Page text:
By Maddy Vitale
Call it the “Amy influence.”
New Jersey Teacher of the Year Amy Andersen’s reach is extending far beyond the Ocean City High School classroom.
Sign language classes offered at the Ocean City Free Public Library from March 8 through May 10 have already filled up. It could be because Andersen has inspired so many to learn not just American Sign Language, but also the culture, Julie Brown, adult programing librarian explained Wednesday.
“It shows how much influence Amy Andersen may have played in people wanting to learn about sign language,” Brown said. “Amy gets the kids excited at the school level about learning sign language and the culture. They get their family and friends excited and it is a domino effect.”
The demand for the 10-week class with levels 1-3, is clear by the waiting list of more than 25 people just for the first two levels, Brown said. Each class is capped at 30 students.
From the first time the library offered the free classes in 2016, library patrons have shown a great deal of interest in learning sign language. The library decided to offer the program several times a year. The classes will be offered again in the summer or fall, Brown noted.
She said the library began offering sign language because Karen Mahar, director of the library, was speaking with Andersen about her classes. Mahar also spoke with community members who said how great the classes were for the students at the high school.
“I asked Amy to work with me to ask the instructors to come to the library and she connected me to them,” Brown said. “There are lots of opportunities to take the classes. And if there is a waiting list, I call people for future classes.”
Andersen remarked in an email Wednesday that when the library contacted her to teach the ASL class she knew to reach out to some of her very skilled colleagues. Without a second thought (Julie) Brown interviewed and hired them.
“A week later, the class was full, with a waiting list,” Andersen said. “I teach my students that we are allies to the deaf community, part of a group working towards a common cause. In 1988 a group of empowered and self-determined students from Washington D.C. showed us that what deaf people can do far outweighs their inability to hear.”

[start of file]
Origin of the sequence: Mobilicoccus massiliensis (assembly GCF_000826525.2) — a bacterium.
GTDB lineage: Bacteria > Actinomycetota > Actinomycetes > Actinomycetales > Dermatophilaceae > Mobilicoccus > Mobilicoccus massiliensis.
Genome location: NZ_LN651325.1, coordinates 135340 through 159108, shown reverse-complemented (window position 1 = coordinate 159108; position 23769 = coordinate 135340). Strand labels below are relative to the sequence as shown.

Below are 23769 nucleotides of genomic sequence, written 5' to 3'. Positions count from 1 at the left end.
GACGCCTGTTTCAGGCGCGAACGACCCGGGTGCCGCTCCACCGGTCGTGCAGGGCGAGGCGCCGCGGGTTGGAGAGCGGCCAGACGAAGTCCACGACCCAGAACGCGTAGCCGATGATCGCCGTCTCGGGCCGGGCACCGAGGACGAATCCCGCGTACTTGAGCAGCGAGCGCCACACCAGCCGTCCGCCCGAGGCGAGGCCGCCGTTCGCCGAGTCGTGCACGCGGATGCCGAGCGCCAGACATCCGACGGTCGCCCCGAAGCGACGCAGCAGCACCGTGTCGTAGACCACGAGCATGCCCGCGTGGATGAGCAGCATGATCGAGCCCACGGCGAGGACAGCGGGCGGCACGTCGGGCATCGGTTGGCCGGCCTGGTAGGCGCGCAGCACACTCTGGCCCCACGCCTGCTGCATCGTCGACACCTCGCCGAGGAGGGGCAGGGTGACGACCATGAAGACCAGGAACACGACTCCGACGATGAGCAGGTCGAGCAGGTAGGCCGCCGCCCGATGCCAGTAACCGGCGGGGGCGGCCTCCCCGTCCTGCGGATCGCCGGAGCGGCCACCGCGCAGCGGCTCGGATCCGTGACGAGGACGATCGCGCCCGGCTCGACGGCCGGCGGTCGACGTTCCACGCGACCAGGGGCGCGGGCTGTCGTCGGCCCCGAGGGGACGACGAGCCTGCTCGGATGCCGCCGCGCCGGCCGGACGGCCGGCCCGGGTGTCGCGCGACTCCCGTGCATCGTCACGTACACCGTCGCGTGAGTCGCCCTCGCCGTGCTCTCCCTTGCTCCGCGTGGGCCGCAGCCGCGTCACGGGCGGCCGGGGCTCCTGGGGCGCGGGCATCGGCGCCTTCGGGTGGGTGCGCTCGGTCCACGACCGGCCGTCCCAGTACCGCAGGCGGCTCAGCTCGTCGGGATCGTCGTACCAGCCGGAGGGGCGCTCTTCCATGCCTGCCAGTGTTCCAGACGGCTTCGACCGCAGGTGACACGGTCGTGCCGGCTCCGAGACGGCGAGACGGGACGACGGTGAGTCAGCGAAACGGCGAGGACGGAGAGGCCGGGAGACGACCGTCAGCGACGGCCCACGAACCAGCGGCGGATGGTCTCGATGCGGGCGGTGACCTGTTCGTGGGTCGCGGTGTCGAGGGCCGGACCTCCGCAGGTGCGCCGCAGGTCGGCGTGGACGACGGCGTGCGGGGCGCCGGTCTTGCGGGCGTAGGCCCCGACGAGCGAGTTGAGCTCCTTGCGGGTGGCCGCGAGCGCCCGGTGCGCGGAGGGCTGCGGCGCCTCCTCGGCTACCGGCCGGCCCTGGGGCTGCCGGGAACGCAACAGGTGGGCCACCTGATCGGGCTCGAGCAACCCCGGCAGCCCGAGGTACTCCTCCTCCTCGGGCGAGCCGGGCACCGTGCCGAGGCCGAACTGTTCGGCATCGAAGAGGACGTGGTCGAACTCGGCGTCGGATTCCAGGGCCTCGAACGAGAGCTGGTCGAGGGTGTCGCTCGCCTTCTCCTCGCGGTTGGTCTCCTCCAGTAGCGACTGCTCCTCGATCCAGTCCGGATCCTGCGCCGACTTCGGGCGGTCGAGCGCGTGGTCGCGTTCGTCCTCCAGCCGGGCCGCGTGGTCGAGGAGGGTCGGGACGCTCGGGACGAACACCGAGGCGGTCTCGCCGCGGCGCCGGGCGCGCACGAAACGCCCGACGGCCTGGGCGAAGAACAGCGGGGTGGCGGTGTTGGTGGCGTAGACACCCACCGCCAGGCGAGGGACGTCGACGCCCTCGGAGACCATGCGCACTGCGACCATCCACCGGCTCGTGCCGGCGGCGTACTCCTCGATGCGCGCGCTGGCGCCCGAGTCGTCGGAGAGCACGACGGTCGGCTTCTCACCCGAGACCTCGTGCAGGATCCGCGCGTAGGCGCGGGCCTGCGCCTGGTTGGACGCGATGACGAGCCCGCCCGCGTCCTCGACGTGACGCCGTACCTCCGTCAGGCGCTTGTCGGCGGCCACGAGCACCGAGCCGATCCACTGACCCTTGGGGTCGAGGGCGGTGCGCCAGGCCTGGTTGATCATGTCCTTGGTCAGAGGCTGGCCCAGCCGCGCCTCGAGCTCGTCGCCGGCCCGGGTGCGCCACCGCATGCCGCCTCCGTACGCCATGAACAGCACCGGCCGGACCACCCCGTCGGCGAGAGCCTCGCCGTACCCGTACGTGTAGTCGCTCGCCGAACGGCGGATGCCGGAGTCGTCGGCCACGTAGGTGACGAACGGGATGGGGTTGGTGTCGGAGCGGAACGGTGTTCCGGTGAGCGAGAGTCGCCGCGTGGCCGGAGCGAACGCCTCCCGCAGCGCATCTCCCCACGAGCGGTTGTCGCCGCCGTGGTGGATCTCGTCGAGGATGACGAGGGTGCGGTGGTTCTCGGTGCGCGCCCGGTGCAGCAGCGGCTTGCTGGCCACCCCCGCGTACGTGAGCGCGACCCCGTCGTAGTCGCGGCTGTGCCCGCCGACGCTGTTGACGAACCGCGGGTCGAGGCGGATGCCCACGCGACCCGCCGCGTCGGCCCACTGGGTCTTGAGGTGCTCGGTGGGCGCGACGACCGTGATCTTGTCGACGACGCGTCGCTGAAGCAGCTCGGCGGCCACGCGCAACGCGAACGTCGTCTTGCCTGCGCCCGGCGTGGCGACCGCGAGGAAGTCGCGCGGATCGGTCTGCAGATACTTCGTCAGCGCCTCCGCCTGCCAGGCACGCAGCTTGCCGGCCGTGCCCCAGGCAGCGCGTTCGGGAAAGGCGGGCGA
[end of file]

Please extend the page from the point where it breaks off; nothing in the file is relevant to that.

The American Sign Language course is taught by three instructors, all recommended by Andersen. The classes are on Thursday nights from 6:30 p.m. to 8 p.m. at the library.
Levels 1 and 2 combine beginner and intermediate learning. Level 3 is for participants who have either gone through the other two classes or have experience in American Sign Language. In the latter case, the student is instructed to watch a short video or describe his or her previous ASL experience.
The classes are interactive. There are handouts and instructions. The students develop their skills and learn about the deaf culture as well as the signs, Brown explained.
“It is always exciting when the classes start,” Brown said. “The enthusiasm of the teachers and the students really shows.”
Brown noted that everyone is taking the class for his or her own unique reason. Many educators come to the class to learn how to sign with deaf students in their classes. There are also a lot of people who attend the classes who have family or friends who are deaf, and they want to be able to communicate better with them.
“People come for personal reasons. It validates to me why we offer the classes,” Brown said. “There are people who have a real desire to learn the language.”
Ocean City Free Public Library is located at 1735 Simpson Avenue. For information about American Sign Language classes or other programming, contact Adult Programming Librarian Julie Brown at 609-399-2434 ext.5222 or email email@example.com